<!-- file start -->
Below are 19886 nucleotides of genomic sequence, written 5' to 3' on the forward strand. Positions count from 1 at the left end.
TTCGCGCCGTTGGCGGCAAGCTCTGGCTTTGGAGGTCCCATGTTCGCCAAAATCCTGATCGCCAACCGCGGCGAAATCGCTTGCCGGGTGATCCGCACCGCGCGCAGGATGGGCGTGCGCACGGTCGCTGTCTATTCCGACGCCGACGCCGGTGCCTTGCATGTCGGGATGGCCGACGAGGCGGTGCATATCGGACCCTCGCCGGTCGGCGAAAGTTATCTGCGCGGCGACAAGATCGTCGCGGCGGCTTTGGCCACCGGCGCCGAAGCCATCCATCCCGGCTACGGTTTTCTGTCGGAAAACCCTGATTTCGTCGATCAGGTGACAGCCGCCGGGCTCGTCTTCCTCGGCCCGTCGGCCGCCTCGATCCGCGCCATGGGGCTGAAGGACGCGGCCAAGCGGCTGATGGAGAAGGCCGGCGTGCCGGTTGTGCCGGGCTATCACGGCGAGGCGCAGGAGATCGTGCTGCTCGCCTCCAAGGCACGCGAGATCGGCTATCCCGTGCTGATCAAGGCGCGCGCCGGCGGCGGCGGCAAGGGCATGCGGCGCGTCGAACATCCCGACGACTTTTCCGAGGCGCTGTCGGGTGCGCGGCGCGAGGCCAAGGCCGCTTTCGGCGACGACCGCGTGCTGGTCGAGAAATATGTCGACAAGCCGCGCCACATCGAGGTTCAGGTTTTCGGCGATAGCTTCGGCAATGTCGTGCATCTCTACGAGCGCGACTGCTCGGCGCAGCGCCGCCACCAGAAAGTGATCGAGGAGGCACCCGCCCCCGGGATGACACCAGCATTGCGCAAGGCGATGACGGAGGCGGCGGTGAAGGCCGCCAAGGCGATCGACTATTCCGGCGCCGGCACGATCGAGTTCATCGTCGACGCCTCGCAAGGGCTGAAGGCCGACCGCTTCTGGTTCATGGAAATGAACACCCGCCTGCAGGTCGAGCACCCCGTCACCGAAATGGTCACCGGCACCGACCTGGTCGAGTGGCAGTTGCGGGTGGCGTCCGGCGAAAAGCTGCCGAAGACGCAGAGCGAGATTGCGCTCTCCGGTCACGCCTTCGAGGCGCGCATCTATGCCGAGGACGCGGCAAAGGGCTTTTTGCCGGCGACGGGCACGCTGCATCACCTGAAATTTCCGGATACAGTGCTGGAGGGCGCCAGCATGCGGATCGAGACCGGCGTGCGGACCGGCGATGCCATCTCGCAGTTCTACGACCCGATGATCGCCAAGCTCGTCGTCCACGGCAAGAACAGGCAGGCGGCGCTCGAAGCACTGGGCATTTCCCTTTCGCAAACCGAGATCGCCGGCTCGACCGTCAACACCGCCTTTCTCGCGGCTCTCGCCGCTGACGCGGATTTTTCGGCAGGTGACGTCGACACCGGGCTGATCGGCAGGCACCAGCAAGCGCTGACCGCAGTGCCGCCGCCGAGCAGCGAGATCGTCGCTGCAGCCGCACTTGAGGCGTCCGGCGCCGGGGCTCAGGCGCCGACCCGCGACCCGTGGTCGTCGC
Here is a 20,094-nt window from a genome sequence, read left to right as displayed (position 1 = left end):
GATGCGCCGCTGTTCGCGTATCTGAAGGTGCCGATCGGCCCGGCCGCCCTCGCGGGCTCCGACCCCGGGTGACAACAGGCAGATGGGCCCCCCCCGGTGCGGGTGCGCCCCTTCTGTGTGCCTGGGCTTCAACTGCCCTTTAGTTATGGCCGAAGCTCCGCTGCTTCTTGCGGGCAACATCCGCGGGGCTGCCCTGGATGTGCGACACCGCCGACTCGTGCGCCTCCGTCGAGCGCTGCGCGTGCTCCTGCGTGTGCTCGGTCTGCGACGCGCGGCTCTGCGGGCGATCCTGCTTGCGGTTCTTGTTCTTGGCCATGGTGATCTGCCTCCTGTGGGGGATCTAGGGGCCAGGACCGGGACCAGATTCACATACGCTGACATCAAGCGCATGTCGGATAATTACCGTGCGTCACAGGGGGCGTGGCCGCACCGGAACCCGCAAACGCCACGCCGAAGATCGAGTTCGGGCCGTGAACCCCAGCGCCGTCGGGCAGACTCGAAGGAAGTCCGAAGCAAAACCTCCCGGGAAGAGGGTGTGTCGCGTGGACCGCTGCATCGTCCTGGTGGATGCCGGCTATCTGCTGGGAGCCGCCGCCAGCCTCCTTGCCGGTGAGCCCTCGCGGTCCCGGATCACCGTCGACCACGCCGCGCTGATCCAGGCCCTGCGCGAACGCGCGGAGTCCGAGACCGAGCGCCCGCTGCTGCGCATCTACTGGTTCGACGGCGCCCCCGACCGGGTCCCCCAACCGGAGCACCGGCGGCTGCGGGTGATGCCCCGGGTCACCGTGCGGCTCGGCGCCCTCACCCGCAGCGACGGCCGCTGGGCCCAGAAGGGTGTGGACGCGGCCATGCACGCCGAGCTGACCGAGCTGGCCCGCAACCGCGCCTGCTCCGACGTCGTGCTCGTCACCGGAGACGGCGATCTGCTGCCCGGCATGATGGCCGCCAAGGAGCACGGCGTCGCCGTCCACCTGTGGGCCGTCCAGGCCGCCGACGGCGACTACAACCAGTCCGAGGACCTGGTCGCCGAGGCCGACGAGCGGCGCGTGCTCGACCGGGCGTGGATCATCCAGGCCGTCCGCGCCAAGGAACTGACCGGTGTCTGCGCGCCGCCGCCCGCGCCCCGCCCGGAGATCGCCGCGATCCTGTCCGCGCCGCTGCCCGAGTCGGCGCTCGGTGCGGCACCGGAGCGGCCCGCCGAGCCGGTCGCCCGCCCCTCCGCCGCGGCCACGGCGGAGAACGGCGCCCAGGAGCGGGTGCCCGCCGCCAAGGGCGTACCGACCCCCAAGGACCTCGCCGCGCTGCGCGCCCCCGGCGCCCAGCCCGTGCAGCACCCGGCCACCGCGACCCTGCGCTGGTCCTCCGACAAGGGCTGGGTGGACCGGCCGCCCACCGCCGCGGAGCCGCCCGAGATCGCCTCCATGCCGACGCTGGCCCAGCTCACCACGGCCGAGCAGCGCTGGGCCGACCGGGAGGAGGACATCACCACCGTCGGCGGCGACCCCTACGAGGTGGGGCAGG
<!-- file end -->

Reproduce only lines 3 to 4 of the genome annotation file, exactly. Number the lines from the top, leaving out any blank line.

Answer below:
Here is a 20,094-nt window from a genome sequence, read left to right as displayed (position 1 = left end):
GATGCGCCGCTGTTCGCGTATCTGAAGGTGCCGATCGGCCCGGCCGCCCTCGCGGGCTCCGACCCCGGGTGACAACAGGCAGATGGGCCCCCCCCGGTGCGGGTGCGCCCCTTCTGTGTGCCTGGGCTTCAACTGCCCTTTAGTTATGGCCGAAGCTCCGCTGCTTCTTGCGGGCAACATCCGCGGGGCTGCCCTGGATGTGCGACACCGCCGACTCGTGCGCCTCCGTCGAGCGCTGCGCGTGCTCCTGCGTGTGCTCGGTCTGCGACGCGCGGCTCTGCGGGCGATCCTGCTTGCGGTTCTTGTTCTTGGCCATGGTGATCTGCCTCCTGTGGGGGATCTAGGGGCCAGGACCGGGACCAGATTCACATACGCTGACATCAAGCGCATGTCGGATAATTACCGTGCGTCACAGGGGGCGTGGCCGCACCGGAACCCGCAAACGCCACGCCGAAGATCGAGTTCGGGCCGTGAACCCCAGCGCCGTCGGGCAGACTCGAAGGAAGTCCGAAGCAAAACCTCCCGGGAAGAGGGTGTGTCGCGTGGACCGCTGCATCGTCCTGGTGGATGCCGGCTATCTGCTGGGAGCCGCCGCCAGCCTCCTTGCCGGTGAGCCCTCGCGGTCCCGGATCACCGTCGACCACGCCGCGCTGATCCAGGCCCTGCGCGAACGCGCGGAGTCCGAGACCGAGCGCCCGCTGCTGCGCATCTACTGGTTCGACGGCGCCCCCGACCGGGTCCCCCAACCGGAGCACCGGCGGCTGCGGGTGATGCCCCGGGTCACCGTGCGGCTCGGCGCCCTCACCCGCAGCGACGGCCGCTGGGCCCAGAAGGGTGTGGACGCGGCCATGCACGCCGAGCTGACCGAGCTGGCCCGCAACCGCGCCTGCTCCGACGTCGTGCTCGTCACCGGAGACGGCGATCTGCTGCCCGGCATGATGGCCGCCAAGGAGCACGGCGTCGCCGTCCACCTGTGGGCCGTCCAGGCCGCCGACGGCGACTACAACCAGTCCGAGGACCTGGTCGCCGAGGCCGACGAGCGGCGCGTGCTCGACCGGGCGTGGATCATCCAGGCCGTCCGCGCCAAGGAACTGACCGGTGTCTGCGCGCCGCCGCCCGCGCCCCGCCCGGAGATCGCCGCGATCCTGTCCGCGCCGCTGCCCGAGTCGGCGCTCGGTGCGGCACCGGAGCGGCCCGCCGAGCCGGTCGCCCGCCCCTCCGCCGCGGCCACGGCGGAGAACGGCGCCCAGGAGCGGGTGCCCGCCGCCAAGGGCGTACCGACCCCCAAGGACCTCGCCGCGCTGCGCGCCCCCGGCGCCCAGCCCGTGCAGCACCCGGCCACCGCGACCCTGCGCTGGTCCTCCGACAAGGGCTGGGTGGACCGGCCGCCCACCGCCGCGGAGCCGCCCGAGATCGCCTCCATGCCGACGCTGGCCCAGCTCACCACGGCCGAGCAGCGCTGGGCCGACCGGGAGGAGGACATCACCACCGTCGGCGGCGACCCCTACGAGGTGGGGCAGG